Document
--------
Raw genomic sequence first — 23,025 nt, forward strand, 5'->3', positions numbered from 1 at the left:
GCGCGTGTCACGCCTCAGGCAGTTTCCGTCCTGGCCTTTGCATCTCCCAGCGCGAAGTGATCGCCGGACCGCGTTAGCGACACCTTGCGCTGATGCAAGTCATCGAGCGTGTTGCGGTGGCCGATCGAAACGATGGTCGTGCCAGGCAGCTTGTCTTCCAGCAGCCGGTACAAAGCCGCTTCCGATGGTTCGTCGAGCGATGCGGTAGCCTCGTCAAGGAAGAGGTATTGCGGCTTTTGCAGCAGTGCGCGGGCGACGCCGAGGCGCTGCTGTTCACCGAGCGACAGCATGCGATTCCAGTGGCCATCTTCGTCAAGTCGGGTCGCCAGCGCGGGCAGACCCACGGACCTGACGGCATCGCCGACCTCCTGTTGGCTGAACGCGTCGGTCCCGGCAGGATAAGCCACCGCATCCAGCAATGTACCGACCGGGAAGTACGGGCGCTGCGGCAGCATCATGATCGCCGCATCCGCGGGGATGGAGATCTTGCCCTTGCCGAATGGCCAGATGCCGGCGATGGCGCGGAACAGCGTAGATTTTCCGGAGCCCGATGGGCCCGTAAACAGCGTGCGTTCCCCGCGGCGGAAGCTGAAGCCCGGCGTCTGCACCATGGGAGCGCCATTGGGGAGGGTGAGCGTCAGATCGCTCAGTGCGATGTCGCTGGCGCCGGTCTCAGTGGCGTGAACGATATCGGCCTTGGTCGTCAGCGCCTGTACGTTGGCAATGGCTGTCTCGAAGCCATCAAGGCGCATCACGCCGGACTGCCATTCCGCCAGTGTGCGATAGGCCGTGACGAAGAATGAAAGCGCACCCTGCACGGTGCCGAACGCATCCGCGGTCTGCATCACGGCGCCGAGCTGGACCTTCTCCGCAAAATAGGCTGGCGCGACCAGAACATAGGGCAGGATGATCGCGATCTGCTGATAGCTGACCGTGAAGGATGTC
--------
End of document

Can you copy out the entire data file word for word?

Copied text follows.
Raw genomic sequence first — 23,025 nt, forward strand, 5'->3', positions numbered from 1 at the left:
GCGCGTGTCACGCCTCAGGCAGTTTCCGTCCTGGCCTTTGCATCTCCCAGCGCGAAGTGATCGCCGGACCGCGTTAGCGACACCTTGCGCTGATGCAAGTCATCGAGCGTGTTGCGGTGGCCGATCGAAACGATGGTCGTGCCAGGCAGCTTGTCTTCCAGCAGCCGGTACAAAGCCGCTTCCGATGGTTCGTCGAGCGATGCGGTAGCCTCGTCAAGGAAGAGGTATTGCGGCTTTTGCAGCAGTGCGCGGGCGACGCCGAGGCGCTGCTGTTCACCGAGCGACAGCATGCGATTCCAGTGGCCATCTTCGTCAAGTCGGGTCGCCAGCGCGGGCAGACCCACGGACCTGACGGCATCGCCGACCTCCTGTTGGCTGAACGCGTCGGTCCCGGCAGGATAAGCCACCGCATCCAGCAATGTACCGACCGGGAAGTACGGGCGCTGCGGCAGCATCATGATCGCCGCATCCGCGGGGATGGAGATCTTGCCCTTGCCGAATGGCCAGATGCCGGCGATGGCGCGGAACAGCGTAGATTTTCCGGAGCCCGATGGGCCCGTAAACAGCGTGCGTTCCCCGCGGCGGAAGCTGAAGCCCGGCGTCTGCACCATGGGAGCGCCATTGGGGAGGGTGAGCGTCAGATCGCTCAGTGCGATGTCGCTGGCGCCGGTCTCAGTGGCGTGAACGATATCGGCCTTGGTCGTCAGCGCCTGTACGTTGGCAATGGCTGTCTCGAAGCCATCAAGGCGCATCACGCCGGACTGCCATTCCGCCAGTGTGCGATAGGCCGTGACGAAGAATGAAAGCGCACCCTGCACGGTGCCGAACGCATCCGCGGTCTGCATCACGGCGCCGAGCTGGACCTTCTCCGCAAAATAGGCTGGCGCGACCAGAACATAGGGCAGGATGATCGCGATCTGCTGATAGCTGACCGTGAAGGATGTC